You know how only a small portion of a bag of chips actually contains any substance? Earth’s Dawn is kinda like that.
The story begins fifteen years after an alien species known as the E.B.E. nearly wipes out the entire planet. You play as a meathead super soldier that incorporates alien technology into your weapons and armor, thus leveling the playing field in the fight to reclaim Earth.
The game’s 2D side-scrolling combat involves a combination of shooting and sword-swinging to take down your enemies. Combos are easy enough to pull off and end with a satisfying finisher when your foe is low on health. Bosses were especially fun and surprisingly challenging. You’ll need good memorization skills and quick fingers to eliminate your toughest opponents.
You can also craft weapons and customize your abilities with an RPG-style skill tree. With five different weapons classes and five different play styles, it’s very easy to tailor your character to suit your playstyle.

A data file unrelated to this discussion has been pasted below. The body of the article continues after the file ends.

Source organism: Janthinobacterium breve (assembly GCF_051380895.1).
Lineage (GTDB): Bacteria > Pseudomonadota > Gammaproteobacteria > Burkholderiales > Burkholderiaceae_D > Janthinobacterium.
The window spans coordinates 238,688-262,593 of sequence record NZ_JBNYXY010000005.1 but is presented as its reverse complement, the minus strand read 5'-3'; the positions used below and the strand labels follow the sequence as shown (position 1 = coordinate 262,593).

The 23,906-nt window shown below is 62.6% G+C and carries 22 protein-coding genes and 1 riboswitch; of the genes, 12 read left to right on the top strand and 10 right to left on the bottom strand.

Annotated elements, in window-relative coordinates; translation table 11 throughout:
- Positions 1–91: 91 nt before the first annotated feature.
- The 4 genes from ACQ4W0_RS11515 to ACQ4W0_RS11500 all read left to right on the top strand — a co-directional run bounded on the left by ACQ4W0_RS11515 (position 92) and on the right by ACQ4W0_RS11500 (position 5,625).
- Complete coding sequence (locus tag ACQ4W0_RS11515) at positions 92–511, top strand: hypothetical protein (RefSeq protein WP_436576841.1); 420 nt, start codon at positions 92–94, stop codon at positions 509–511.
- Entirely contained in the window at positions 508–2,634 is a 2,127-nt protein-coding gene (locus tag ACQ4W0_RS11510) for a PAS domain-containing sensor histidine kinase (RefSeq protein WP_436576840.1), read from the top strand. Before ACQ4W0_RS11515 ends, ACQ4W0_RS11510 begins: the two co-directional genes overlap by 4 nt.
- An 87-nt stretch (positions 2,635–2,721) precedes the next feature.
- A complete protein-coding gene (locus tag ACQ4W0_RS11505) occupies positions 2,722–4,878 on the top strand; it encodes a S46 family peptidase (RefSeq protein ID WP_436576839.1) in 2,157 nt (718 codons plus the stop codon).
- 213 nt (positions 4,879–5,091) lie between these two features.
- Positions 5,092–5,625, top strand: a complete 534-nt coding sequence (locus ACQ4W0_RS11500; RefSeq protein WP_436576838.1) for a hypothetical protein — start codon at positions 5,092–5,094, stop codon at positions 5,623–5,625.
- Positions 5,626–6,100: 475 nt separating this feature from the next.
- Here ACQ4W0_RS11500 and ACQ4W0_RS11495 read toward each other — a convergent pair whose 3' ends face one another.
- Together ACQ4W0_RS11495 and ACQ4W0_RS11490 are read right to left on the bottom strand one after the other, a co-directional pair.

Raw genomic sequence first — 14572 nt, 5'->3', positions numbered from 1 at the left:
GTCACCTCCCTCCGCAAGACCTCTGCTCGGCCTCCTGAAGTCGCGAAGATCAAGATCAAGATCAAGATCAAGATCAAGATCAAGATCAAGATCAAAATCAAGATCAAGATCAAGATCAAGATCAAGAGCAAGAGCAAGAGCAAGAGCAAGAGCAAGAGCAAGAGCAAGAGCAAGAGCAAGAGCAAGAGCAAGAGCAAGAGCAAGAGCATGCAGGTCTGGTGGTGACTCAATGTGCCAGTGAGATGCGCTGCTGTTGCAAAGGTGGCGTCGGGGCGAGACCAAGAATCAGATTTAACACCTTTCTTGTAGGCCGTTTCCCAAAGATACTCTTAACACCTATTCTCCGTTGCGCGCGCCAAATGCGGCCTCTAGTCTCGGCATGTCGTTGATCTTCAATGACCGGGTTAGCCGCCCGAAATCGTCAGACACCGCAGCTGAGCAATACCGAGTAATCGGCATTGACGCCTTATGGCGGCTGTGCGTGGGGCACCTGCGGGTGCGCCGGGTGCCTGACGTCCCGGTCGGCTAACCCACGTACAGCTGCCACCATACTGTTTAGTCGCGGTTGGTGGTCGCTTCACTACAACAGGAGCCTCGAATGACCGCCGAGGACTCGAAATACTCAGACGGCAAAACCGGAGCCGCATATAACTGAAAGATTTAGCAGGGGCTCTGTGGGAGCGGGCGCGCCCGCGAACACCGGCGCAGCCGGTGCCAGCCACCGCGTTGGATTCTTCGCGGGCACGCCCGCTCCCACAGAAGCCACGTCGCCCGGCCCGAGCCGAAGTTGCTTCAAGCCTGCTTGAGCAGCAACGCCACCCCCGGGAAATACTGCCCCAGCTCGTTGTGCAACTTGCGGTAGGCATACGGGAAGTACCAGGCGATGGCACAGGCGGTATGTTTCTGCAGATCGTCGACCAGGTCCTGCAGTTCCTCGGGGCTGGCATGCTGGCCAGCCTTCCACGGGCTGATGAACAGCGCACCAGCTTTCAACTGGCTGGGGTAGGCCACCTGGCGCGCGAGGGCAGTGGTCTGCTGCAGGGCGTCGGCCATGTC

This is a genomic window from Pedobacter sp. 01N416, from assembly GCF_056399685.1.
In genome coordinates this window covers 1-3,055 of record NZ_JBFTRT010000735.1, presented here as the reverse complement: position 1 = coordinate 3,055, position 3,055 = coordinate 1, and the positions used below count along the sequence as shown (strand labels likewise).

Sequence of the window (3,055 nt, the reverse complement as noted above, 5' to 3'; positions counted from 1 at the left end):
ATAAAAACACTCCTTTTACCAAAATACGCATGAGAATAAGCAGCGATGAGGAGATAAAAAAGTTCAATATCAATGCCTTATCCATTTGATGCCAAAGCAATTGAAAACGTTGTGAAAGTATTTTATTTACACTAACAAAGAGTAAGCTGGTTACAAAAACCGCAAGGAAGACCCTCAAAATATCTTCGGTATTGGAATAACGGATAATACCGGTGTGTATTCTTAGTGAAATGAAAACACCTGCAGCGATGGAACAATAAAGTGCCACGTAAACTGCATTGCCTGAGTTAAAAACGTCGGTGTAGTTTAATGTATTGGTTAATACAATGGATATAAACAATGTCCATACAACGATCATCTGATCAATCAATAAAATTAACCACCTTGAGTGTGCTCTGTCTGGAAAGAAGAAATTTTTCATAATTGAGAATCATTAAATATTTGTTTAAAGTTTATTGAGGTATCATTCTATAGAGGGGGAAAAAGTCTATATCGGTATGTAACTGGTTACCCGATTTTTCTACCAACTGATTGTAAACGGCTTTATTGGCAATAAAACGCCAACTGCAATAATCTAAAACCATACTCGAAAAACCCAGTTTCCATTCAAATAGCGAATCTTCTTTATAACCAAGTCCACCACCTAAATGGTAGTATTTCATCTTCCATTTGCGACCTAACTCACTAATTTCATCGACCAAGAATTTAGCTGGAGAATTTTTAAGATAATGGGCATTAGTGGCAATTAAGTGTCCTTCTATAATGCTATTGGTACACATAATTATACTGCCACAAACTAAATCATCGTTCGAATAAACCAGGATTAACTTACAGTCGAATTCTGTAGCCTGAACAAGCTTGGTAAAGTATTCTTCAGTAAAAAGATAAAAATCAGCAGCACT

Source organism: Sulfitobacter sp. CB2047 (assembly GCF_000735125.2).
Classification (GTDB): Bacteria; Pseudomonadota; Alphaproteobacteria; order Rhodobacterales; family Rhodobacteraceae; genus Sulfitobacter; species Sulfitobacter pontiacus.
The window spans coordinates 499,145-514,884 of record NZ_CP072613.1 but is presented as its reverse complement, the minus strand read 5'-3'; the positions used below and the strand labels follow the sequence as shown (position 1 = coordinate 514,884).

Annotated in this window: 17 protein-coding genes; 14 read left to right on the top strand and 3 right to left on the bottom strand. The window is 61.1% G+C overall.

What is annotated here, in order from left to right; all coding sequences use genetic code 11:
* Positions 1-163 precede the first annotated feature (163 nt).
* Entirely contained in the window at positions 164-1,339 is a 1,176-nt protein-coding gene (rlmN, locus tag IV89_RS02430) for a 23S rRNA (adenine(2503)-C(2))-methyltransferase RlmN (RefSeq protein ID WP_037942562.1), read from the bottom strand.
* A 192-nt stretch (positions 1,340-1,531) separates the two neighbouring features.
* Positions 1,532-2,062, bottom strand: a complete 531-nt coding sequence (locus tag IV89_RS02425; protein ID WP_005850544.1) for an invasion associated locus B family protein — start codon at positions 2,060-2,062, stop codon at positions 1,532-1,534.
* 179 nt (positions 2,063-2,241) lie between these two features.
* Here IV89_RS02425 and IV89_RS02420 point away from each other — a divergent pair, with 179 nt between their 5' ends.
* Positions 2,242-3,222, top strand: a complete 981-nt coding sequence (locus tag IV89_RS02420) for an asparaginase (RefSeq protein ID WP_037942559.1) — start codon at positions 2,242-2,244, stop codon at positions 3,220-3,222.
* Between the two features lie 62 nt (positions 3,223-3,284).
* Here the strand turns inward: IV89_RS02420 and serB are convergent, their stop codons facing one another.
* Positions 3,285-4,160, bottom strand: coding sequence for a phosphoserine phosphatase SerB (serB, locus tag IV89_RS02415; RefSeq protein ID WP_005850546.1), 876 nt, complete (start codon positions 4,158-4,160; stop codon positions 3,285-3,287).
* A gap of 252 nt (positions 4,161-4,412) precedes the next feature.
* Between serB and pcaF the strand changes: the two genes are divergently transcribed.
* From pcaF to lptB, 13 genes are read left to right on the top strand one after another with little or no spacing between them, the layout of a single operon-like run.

Unfortunately, several aspects of Earth’s Dawn feel lazy. Finishing moves were only animated for two out of the five weapon classes. E.g., if you’re carrying a two-handed sword and attempt a finisher, your character will switch to a gun and sword combo before executing the attack. Also, the same noise is used for every fighting action in the game. Bullets sound like sword strikes, and both occur with such irritating frequency that I muted the game within the first hour of playing.
Worse yet, the laziness extends into the game design itself. Earth’s Dawn boasts 100 different missions, though most of them boil down to killing X enemy at Y location. You’ll even repeat boss battles, often at the same place as the original fight. Levels are also relatively small, devoid of obstacles, and annoyingly scarce. I remember being particularly frustrated seven hours into the game when I could only access three different levels.
Ultimately I feel like Earth’s Dawn could have accomplished everything it set out to do in about half of the time it actually took to complete the game. The same amount of hours it took to shovel in another generic cutscene and another boring mission could have been used to refine the existing story and build levels worth playing. But as it stands, $30 is a lot to ask for the gaming equivalent of a bag of chips.